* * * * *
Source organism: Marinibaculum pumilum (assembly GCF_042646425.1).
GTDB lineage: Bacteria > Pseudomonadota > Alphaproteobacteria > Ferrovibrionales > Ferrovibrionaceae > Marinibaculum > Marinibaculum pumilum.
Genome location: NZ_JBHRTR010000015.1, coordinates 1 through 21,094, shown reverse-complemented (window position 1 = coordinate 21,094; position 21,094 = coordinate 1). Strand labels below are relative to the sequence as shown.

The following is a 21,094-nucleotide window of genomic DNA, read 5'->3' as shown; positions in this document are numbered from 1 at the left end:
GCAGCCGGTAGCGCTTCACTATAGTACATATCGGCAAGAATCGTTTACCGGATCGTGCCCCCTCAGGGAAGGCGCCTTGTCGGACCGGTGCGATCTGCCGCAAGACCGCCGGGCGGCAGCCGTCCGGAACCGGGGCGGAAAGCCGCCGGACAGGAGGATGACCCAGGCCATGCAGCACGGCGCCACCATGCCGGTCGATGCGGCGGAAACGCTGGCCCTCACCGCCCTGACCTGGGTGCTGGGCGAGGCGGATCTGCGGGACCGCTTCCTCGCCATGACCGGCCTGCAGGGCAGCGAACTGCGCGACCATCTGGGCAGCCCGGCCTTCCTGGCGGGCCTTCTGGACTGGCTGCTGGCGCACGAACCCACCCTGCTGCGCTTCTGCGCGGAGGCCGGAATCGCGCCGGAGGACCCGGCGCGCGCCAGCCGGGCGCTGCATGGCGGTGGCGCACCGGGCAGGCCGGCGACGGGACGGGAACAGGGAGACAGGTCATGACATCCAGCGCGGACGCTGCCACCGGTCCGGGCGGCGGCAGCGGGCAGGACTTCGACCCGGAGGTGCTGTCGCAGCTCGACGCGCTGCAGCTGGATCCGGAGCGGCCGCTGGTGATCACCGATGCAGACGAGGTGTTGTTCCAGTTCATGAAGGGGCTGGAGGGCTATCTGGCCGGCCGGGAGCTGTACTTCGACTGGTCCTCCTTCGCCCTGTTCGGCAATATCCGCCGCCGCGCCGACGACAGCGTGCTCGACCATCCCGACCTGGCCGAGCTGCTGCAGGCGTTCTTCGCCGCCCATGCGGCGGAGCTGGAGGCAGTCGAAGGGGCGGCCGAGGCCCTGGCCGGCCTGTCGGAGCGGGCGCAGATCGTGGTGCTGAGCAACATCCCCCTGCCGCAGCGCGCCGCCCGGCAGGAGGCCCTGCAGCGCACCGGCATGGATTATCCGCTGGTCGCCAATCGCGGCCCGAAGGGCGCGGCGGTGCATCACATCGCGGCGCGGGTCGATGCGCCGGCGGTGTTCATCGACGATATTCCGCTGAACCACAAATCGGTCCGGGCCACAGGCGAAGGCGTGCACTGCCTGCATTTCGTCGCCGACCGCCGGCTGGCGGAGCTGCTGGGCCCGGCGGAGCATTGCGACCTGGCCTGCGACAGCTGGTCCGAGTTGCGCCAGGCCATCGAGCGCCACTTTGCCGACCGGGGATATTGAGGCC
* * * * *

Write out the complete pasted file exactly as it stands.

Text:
Source organism: Marinibaculum pumilum (assembly GCF_042646425.1).
GTDB lineage: Bacteria > Pseudomonadota > Alphaproteobacteria > Ferrovibrionales > Ferrovibrionaceae > Marinibaculum > Marinibaculum pumilum.
Genome location: NZ_JBHRTR010000015.1, coordinates 1 through 21,094, shown reverse-complemented (window position 1 = coordinate 21,094; position 21,094 = coordinate 1). Strand labels below are relative to the sequence as shown.

The following is a 21,094-nucleotide window of genomic DNA, read 5'->3' as shown; positions in this document are numbered from 1 at the left end:
GCAGCCGGTAGCGCTTCACTATAGTACATATCGGCAAGAATCGTTTACCGGATCGTGCCCCCTCAGGGAAGGCGCCTTGTCGGACCGGTGCGATCTGCCGCAAGACCGCCGGGCGGCAGCCGTCCGGAACCGGGGCGGAAAGCCGCCGGACAGGAGGATGACCCAGGCCATGCAGCACGGCGCCACCATGCCGGTCGATGCGGCGGAAACGCTGGCCCTCACCGCCCTGACCTGGGTGCTGGGCGAGGCGGATCTGCGGGACCGCTTCCTCGCCATGACCGGCCTGCAGGGCAGCGAACTGCGCGACCATCTGGGCAGCCCGGCCTTCCTGGCGGGCCTTCTGGACTGGCTGCTGGCGCACGAACCCACCCTGCTGCGCTTCTGCGCGGAGGCCGGAATCGCGCCGGAGGACCCGGCGCGCGCCAGCCGGGCGCTGCATGGCGGTGGCGCACCGGGCAGGCCGGCGACGGGACGGGAACAGGGAGACAGGTCATGACATCCAGCGCGGACGCTGCCACCGGTCCGGGCGGCGGCAGCGGGCAGGACTTCGACCCGGAGGTGCTGTCGCAGCTCGACGCGCTGCAGCTGGATCCGGAGCGGCCGCTGGTGATCACCGATGCAGACGAGGTGTTGTTCCAGTTCATGAAGGGGCTGGAGGGCTATCTGGCCGGCCGGGAGCTGTACTTCGACTGGTCCTCCTTCGCCCTGTTCGGCAATATCCGCCGCCGCGCCGACGACAGCGTGCTCGACCATCCCGACCTGGCCGAGCTGCTGCAGGCGTTCTTCGCCGCCCATGCGGCGGAGCTGGAGGCAGTCGAAGGGGCGGCCGAGGCCCTGGCCGGCCTGTCGGAGCGGGCGCAGATCGTGGTGCTGAGCAACATCCCCCTGCCGCAGCGCGCCGCCCGGCAGGAGGCCCTGCAGCGCACCGGCATGGATTATCCGCTGGTCGCCAATCGCGGCCCGAAGGGCGCGGCGGTGCATCACATCGCGGCGCGGGTCGATGCGCCGGCGGTGTTCATCGACGATATTCCGCTGAACCACAAATCGGTCCGGGCCACAGGCGAAGGCGTGCACTGCCTGCATTTCGTCGCCGACCGCCGGCTGGCGGAGCTGCTGGGCCCGGCGGAGCATTGCGACCTGGCCTGCGACAGCTGGTCCGAGTTGCGCCAGGCCATCGAGCGCCACTTTGCCGACCGGGGATATTGAGGCC